Union decline and rising inequality in two charts

One hallmark of the first 30 years after World War II was the “countervailing power” of labor unions (not just at the bargaining table but in local, state, and national politics) and their ability to raise wages and working standards for members and non-members alike. There were stark limits to union power—which was concentrated in some sectors of the economy and in some regions of the country—but the basic logic of the postwar accord was clear: Into the early 1970s, both median compensation and labor productivity roughly doubled. Labor unions both sustained prosperity, and ensured that it was shared. The impact of all of this on wage or income inequality is a complex question (shaped by skill, occupation, education, and demographics) but the bottom line is clear: There is a demonstrable wage premium for union workers. In addition, this wage premium is more pronounced for lesser skilled workers, and even spills over and benefits non-union workers. The wage effect alone underestimates the union contribution to shared prosperity. Unions at midcentury also exerted considerable political clout, sustaining other political and economic choices (minimum wage, job-based health benefits, Social Security, high marginal tax rates, etc.) that dampened inequality. And unions not only raise the wage floor but can also lower the ceiling; union bargaining power has been shown to moderate the compensation of executives at unionized firms.

Over the second 30 years post-WWII—an era highlighted by an impasse over labor law reform in 1978, the Chrysler bailout in 1979 (which set the template for “too big to fail” corporate rescues built around deep concessions by workers), and the Reagan administration’s determination to “zap labor” into submission—labor’s bargaining power collapsed. The consequences are driven home by the two graphs below. Figure 1 simply juxtaposes the historical trajectory of union density and the income share claimed by the richest 10 percent of Americans. Early in the century, the share of the American workforce which belonged to a union was meager, barely 10 percent. At the same time, inequality was stark—the share of national income going to the richest 10 percent of Americans stood at nearly 40 percent. This gap widened in the 1920s. But in 1935, the New Deal granted workers basic collective bargaining rights; over the next decade, union membership grew dramatically, followed by an equally dramatic decline in income inequality. This yielded an era of broadly shared prosperity, running from the 1940s into the 1970s. After that, however, unions came under attack—in the workplace, in the courts, and in public policy. As a result, union membership has fallen and income inequality has worsened—reaching levels not seen since the 1920s.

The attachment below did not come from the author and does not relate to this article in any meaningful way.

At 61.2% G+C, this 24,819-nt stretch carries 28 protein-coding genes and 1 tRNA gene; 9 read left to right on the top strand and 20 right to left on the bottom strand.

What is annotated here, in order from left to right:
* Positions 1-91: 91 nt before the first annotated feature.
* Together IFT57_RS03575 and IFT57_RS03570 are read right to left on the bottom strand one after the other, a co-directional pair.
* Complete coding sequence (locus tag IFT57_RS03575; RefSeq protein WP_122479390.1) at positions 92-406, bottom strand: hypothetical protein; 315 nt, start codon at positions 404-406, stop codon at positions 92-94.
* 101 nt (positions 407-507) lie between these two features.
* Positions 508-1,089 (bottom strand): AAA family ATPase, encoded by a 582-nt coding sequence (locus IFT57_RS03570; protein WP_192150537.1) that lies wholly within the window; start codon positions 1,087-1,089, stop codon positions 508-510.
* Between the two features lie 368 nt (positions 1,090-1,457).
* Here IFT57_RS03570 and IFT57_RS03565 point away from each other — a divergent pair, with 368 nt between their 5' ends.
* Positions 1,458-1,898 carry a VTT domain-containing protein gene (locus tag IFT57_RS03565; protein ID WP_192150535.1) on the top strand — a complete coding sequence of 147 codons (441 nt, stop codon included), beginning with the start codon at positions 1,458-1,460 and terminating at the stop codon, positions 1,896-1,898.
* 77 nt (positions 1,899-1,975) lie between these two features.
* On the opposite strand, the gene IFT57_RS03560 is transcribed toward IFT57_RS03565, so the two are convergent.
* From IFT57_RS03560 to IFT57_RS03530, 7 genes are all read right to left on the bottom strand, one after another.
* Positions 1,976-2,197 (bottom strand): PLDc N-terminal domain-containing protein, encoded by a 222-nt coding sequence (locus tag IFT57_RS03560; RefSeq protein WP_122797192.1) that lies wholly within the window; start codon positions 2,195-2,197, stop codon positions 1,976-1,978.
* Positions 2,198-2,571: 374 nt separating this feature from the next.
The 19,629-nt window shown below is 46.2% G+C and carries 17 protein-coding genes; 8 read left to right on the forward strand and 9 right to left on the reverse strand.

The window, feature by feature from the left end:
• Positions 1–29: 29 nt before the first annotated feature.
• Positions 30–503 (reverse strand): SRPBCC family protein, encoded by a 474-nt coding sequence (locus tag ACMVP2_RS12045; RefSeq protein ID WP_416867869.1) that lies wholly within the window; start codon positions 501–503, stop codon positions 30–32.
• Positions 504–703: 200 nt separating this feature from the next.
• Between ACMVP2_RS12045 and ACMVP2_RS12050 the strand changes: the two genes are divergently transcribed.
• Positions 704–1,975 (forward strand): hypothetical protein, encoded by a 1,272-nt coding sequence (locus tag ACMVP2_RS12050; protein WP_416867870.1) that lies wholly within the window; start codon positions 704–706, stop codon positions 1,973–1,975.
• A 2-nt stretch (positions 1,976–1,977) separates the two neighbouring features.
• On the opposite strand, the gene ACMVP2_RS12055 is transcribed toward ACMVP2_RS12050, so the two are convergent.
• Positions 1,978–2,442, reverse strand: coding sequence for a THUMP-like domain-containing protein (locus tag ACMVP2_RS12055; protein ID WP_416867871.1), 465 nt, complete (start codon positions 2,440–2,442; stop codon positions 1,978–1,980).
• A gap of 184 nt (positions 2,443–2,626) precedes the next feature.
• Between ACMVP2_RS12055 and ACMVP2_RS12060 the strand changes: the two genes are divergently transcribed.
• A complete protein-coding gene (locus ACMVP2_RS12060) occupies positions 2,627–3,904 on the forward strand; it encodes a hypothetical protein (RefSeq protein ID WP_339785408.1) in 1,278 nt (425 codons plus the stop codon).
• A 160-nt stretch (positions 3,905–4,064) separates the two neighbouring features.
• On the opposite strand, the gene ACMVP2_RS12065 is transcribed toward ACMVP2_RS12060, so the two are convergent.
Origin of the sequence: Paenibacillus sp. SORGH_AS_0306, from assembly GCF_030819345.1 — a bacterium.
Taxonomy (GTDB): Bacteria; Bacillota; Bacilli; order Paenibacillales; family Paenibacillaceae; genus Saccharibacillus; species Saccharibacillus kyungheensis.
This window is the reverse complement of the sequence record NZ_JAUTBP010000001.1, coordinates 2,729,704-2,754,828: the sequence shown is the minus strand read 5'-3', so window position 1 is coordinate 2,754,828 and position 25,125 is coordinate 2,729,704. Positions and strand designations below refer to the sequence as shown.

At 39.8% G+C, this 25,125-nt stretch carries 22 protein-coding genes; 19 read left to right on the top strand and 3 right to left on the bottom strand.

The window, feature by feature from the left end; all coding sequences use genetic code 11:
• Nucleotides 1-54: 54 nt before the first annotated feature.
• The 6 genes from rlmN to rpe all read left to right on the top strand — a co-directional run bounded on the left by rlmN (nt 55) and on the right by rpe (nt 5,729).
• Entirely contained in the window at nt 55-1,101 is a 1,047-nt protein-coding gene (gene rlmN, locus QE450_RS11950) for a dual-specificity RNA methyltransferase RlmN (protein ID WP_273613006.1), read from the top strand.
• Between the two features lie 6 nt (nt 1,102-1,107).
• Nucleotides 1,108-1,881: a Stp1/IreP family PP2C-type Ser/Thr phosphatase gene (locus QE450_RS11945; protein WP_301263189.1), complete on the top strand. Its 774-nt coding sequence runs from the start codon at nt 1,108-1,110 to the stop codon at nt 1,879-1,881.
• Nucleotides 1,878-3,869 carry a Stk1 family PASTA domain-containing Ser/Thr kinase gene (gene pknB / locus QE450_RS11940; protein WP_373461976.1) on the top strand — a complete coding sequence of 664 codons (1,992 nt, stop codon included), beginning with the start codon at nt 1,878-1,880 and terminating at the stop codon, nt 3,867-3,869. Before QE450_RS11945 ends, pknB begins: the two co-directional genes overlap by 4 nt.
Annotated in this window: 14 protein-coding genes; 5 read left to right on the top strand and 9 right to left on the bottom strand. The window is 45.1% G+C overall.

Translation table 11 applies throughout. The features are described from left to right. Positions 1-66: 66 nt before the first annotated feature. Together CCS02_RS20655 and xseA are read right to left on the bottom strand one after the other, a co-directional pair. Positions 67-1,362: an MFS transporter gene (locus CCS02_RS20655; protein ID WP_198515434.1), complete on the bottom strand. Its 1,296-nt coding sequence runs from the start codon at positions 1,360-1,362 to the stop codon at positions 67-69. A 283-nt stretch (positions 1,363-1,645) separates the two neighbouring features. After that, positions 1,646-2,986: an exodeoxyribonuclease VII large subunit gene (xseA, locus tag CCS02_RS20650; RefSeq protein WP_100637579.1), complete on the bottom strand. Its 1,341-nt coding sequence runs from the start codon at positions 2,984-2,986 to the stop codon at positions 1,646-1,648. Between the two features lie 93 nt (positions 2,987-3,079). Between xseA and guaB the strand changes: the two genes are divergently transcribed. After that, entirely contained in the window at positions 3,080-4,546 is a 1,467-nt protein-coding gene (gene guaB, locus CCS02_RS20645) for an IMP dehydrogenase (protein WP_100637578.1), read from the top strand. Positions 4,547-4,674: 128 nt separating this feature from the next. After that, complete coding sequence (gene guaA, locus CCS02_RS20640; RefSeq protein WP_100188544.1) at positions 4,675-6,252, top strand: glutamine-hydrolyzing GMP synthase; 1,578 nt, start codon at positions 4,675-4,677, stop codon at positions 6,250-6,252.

By most estimates, declining unionization accounted for about a third of the increase in inequality in the 1980s and 1990s. This is underscored by Figure 2, which plots income inequality (Gini coefficient) against union coverage (the share of the workforce covered by union contracts) by state, for 1979, 1989, 1999, and 2009. The relationship between union coverage and inequality varies widely by state. In 1979, union stalwarts in the northeast and Rust Belt combined high rates of union coverage and relatively low rates of inequality, while just the opposite held true for the southern “right to work” states. A large swath of states—including the upper Midwest, the mountain west, and the less urban industrialized states of the northeast—showed lower-than-national rates of inequality at union coverage rates a bit above or a bit below that of the nation. More importantly, as we plot the same relationship in 1989, 1999, and 2009, those states move as a group towards the less-union coverage, higher-inequality corner of the graph. The relationship between declining union coverage and rising inequality is starkest in the earlier years (between 1979 and 1989). After 1999, union coverage has bottomed out in most states and changes in the Gini coefficient at the state level are clearly driven by other factors, such as financialization and the real estate bubble.